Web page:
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Thursday, February 7, 2013

Why does the Clackistan sheriff need drones?

And for that matter, why does Oregon State University?

Comments (22)

The Oregon Progressive Party has taken the lead in arguing against drones. See http://progparty.org.

No idea about the Clack SO, but OSU is real simple.

Forest management classes / degree programs, agriculture / crop management classes / degree programs and computer engineering classes degree programs.

Not everything is a Great Conspiracy by Big Brother to infringe your "civil liberties"..

Thanks for that smart-mouthed political rant, but you haven't answered my question. They don't need drones to teach any of that stuff.

Just a hypothesis, but a drone could be a good tool for search parties on Mt Hood.

Clackistan Sheriff could use drones to watch for Multco/Metro/PDX insurgents.

Farmers may become the biggest domestic customers for UAVs in the very near future.

It looks like R/C meets remote photography meets applications in agriculture, forestry, and probably search and rescue.

Of course, a valid reason also serves as a handy cover for alternate uses, including unsavory ones.

Multco/Metro/PDX insurgents

Once they cross the Clackamas county line, they're outsurgents. Except for Metro, of course.

A fair amount of technology began with the intent to use it for peaceful or domestic business applications. The the military and the government decided that other applications could be applied.

A drone can be employed harmlessly and profitably. My objections come when they are used, as the latest hearing suggest, to kill "suspected" terrorists. The idea that our government currently invades other countries via drones and kills people it merely suspects of being a threat, and the possibility that it might do the same here reeks of "Minority Report" politics.

Terrorism is the new Communism when it comes to a lucrative and insane enemy. I've said again and again that you can't wage a war on a noun. But you can spend a lot of money and cause a lot of grief trying.

My guess is the sheriff wants one for something like this.

From googling "sheriff office using drones"


"Alameda County Sheriff Greg Ahern said Tuesday that a drone his department is pursuing would be used for search and rescue missions, responding to wildfires and to capture fugitives, not for surveillance and intelligence gathering on civilians.

"This device is used for mission-specific incidents," Ahern told the San Francisco Chronicle. "We strive to gain the public's trust in everything we do, and I would never do anything of this nature that would destroy the public's trust beyond repair."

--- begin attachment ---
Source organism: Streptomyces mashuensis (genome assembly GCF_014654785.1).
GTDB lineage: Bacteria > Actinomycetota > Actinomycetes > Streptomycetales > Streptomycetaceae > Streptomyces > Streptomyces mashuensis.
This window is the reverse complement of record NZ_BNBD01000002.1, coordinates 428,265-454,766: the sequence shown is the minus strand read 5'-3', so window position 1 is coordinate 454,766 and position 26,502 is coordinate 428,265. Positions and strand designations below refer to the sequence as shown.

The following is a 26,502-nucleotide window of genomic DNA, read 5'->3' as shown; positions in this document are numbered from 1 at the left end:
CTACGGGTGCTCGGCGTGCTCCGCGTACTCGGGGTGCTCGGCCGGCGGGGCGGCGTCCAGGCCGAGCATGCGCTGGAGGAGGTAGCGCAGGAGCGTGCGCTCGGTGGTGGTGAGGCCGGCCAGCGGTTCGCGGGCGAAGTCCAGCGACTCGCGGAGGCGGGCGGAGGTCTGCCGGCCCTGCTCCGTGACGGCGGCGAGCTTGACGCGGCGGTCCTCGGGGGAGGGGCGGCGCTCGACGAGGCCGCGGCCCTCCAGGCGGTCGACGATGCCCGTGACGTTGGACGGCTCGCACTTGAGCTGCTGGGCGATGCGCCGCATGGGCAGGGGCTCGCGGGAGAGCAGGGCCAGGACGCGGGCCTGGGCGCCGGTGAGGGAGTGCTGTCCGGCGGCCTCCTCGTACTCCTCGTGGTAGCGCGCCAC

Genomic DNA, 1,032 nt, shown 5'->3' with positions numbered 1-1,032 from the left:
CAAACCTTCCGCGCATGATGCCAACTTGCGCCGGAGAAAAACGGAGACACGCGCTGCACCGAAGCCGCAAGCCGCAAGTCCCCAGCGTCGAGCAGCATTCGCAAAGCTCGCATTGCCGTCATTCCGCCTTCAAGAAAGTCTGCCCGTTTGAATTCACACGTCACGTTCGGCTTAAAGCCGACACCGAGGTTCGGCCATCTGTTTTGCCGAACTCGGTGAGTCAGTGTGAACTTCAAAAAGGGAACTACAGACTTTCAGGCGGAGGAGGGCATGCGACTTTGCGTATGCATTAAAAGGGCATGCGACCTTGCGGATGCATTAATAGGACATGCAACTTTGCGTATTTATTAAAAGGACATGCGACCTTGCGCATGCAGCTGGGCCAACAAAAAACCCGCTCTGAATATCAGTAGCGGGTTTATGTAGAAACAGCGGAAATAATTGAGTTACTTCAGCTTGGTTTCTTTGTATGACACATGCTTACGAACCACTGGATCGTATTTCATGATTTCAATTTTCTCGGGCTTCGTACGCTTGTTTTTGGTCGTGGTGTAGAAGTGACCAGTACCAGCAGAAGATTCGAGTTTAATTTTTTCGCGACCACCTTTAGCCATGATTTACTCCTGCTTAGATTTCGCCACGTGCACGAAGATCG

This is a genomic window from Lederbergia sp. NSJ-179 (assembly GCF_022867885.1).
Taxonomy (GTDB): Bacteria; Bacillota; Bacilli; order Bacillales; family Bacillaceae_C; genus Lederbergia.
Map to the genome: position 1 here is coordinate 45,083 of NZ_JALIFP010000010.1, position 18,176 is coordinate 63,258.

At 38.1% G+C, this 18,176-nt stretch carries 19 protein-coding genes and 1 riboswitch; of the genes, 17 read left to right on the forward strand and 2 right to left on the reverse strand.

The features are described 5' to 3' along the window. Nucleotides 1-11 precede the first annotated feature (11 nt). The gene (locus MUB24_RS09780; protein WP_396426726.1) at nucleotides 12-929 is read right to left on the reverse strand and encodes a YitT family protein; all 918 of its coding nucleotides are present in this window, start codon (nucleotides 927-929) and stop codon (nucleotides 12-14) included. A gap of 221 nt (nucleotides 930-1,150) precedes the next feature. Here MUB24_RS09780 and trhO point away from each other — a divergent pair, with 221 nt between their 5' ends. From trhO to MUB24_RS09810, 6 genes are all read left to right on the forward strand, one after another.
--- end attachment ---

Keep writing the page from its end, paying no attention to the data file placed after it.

They seem like very useful devices with technology and applications accelerating rapidly.
In that link above is also a story about a father who adapted a drone to follow & watch his son on the way to the bus stop.

It seems to me these are soon going to very inexpensive and used for all sorts of things by many people.
Watching your kids at the park or swimming pool.

They could follow and record your ski runs. That'll be cool stuff for the young generation. A natural progression from the helmet cam?

Watching livestock, hikers may use them to view over cliffs,
An automatic lawn mower being monitored by a drone?

Following your wife as she takes the dog for a jog.

On and on.

The question arises of how, if these things become more ubiquitous, the government will be forced to monitor, legislate or license their use.

Remember when small plane manufacturers were advertising their product as though every family would soon have a hanger next to their garage and a private plane for commuting? What a nightmare *that* would have been.

Get too much stuff zooming around in the air and somewhere along the line there's going to be a crash or an accident. Especially if one of them - heaven forbid - is Boeing Battery-equipped. ;-)

State government is already talking bills to manage "driverless vehicles" on our roads.

The Federal Aviation Administration (FAA) denied Georgia Tech University’s (GT) 2010 request to operate three surveillance drones in the skies above their campus, reveal documents uncovered late last month.


Clackastanis can use the drones for target practice.

Not everything is a Great Conspiracy by Big Brother to infringe your "civil liberties"...

Wait. What?


They "need" the drones for the same reasons they "need" all the other para military stuff....because this stuff exists.

I am betting that they will use it for scouting marijuana crops. Getting around the foothills of the Cascades can be treacherous and using airplanes and helicopters is expensive.

Why Herington Kansas wants a drone is much more perplexing to me than Clackamas Co. Only 2500 people live there on the flat plains of Kansas, and it's not even a county seat.

So "Death Before Lightrail" but drone surveillance is fine and dandy? Some odd priorities.

"So "Death Before Lightrail" but drone surveillance is fine and dandy? Some odd priorities."


There's quite a spectrum of current and future drone use which spans from thoroughly harmless & useful to troubling and inappropriate public surveillance.

Whereas our region's Light Rail push has no such spectrum at all.

Odd is your red herring comparison of embellished priorities.

I see some gratifying opportunities for frustrated gun-toting marijuana cultivators in the Cascades if anyone starts using drones to scope out their hidden locations. Those assault weapons could come in mighty handy for aerial target practice.

And as to why drone use will increase? If you've got bell and whistles you tend to want to ring and blow them whether it's necessary or not.

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